The first Edsberg building was constructed of wood around 1630 as an estate for Henrik Olofsson. It was very soon after completion signed over to count Gabriel Bengtsson Oxenstierna who changed it into a manor in 1647. Queen Christina of Sweden visited and stayed in the house in 1645. In 1670, when the manor had been inherited by the son Gabriel Gabrielsson Oxenstierna, King Charles XI of Sweden and the Queen Dowager Hedvig Eleonora of Holstein-Gottorp came for a visit.
The manor later belonged to the Rudbeck family, the first of which was the Over-Governor of Stockholm, Thure Gustaf Rudbeck. In 1760 he replaced the old wooden construction with the stone building still in standing and in use today. The main building was most likely designed by architect Carl Wijnblad in simplified French rococo style and had two floors, plastered façade and two wings.
Malla Silfverstolpe, 1782-1861, grew up in the castle. Her diary gives a vivid and fascinating account of life at Edsberg during this time. The Rudbecks were owners of the castle for about 200 years, upon which the county of Sollentuna assumed ownership in 1959. It has since then been used for higher musical education.
The castle has undergone extensive renovation and housed Sveriges Radios Musikskola (the music school of the Swedish National Radio). It now houses Edsbergs Musikinstitut; the independent chamber music division of the Royal College of Music, Stockholm.
A section of the castle and the garden is rented out for private and corporate events. An art gallery, Edsvik Konsthall, is located on the castle's premises.References:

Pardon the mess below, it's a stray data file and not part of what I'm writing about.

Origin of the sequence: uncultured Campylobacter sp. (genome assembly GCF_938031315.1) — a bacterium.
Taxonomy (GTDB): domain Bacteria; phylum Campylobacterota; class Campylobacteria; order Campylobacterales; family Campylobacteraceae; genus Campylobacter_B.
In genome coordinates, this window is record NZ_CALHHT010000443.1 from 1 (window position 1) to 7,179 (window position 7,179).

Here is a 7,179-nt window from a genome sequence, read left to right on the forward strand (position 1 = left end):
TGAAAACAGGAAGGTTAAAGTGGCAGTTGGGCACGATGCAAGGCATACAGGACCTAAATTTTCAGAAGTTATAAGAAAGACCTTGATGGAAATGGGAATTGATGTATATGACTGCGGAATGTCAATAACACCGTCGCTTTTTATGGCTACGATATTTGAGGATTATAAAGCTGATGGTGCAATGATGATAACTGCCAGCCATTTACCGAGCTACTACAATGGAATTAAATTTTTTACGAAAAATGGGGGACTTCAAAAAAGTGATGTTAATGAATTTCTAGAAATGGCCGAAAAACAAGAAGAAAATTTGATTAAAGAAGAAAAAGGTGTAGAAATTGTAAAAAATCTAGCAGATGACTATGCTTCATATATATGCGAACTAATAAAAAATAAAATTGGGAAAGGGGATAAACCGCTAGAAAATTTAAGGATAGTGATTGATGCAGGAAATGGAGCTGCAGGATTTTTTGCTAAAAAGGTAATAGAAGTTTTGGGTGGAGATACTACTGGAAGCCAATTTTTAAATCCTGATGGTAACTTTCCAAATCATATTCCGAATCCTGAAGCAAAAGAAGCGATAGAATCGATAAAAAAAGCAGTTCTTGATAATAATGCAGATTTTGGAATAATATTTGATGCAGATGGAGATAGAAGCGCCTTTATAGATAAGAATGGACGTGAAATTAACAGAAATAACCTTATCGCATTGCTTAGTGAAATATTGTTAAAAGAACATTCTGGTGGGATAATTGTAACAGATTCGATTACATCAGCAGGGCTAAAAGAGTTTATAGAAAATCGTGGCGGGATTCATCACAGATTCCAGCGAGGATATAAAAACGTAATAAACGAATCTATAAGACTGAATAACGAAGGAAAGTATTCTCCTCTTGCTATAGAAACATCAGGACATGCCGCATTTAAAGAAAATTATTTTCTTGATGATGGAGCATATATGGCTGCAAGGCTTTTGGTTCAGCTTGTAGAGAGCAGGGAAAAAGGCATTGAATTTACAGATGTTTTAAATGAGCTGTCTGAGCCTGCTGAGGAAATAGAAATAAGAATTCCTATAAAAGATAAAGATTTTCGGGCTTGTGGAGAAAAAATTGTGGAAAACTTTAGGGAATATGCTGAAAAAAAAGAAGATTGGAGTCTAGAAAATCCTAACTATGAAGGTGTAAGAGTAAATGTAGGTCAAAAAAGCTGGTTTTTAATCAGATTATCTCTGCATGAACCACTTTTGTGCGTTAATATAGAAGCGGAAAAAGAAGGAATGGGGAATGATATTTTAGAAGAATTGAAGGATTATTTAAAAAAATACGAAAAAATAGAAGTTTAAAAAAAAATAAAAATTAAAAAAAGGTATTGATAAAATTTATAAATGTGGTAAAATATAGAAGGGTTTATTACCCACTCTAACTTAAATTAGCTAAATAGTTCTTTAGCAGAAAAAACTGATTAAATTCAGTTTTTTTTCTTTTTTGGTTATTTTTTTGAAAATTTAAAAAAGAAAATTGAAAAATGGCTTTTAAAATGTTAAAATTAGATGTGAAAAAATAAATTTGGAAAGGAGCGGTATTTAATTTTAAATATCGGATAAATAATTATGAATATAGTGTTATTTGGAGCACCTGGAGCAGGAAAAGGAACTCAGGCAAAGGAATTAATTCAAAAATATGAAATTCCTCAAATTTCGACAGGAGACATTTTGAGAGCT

Lübeck Cathedral is a large brick-built Lutheran cathedral in Lübeck, Germany and part of the Lübeck UNESCO World Heritage Site. In 1173 Henry the Lion founded the cathedral to serve the Diocese of Lübeck, after the transfer in 1160 of the bishop's seat from Oldenburg in Holstein under bishop Gerold. The then Romanesque cathedral was completed around 1230, but between 1266 and 1335 it was converted into a Gothic-style building with side-aisles raised to the same height as the main aisle.
On the night of Palm Sunday (28–29 March) 1942 a Royal Air Force bombing raid destroyed a fifth of the town centre. Several bombs fell in the area around the church, causing the eastern vault of the quire to collapse and destroying the altar which dated from 1696. A fire from the neighbouring cathedral museum spread to the truss of the cathedral, and around noon on Palm Sunday the towers collapsed. An Arp Schnitger organ was lost in the flames. Nevertheless, a relatively large portion of the internal fittings was saved, including the cross and almost all of the medieval polyptychs. In 1946 a further collapse, of the gable of the north transept, destroyed the vestibule almost completely.
Reconstruction of the cathedral took several decades, as greater priority was given to the rebuilding of the Marienkirche. Work was completed only in 1982.
The cathedral is unique in that at 105 m, it is shorter than the tallest church in the city. This is the consequence of a power struggle between the church and the guilds.
The 17 m crucifix is the work of the Lübeck artist Bernt Notke. It was commissioned by the bishop of Lübeck, Albert II. Krummendiek, and erected in 1477. The carvings which decorate the rood screen are also by Notke.
Since the war, the famous altar of Hans Memling has been in the medieval collection of the St. Annen Museum, but notable polyptychs remain in the cathedral.
In the funeral chapels of the southern aisle are Baroque-era memorials by the Flemish sculptor Thomas Quellinus.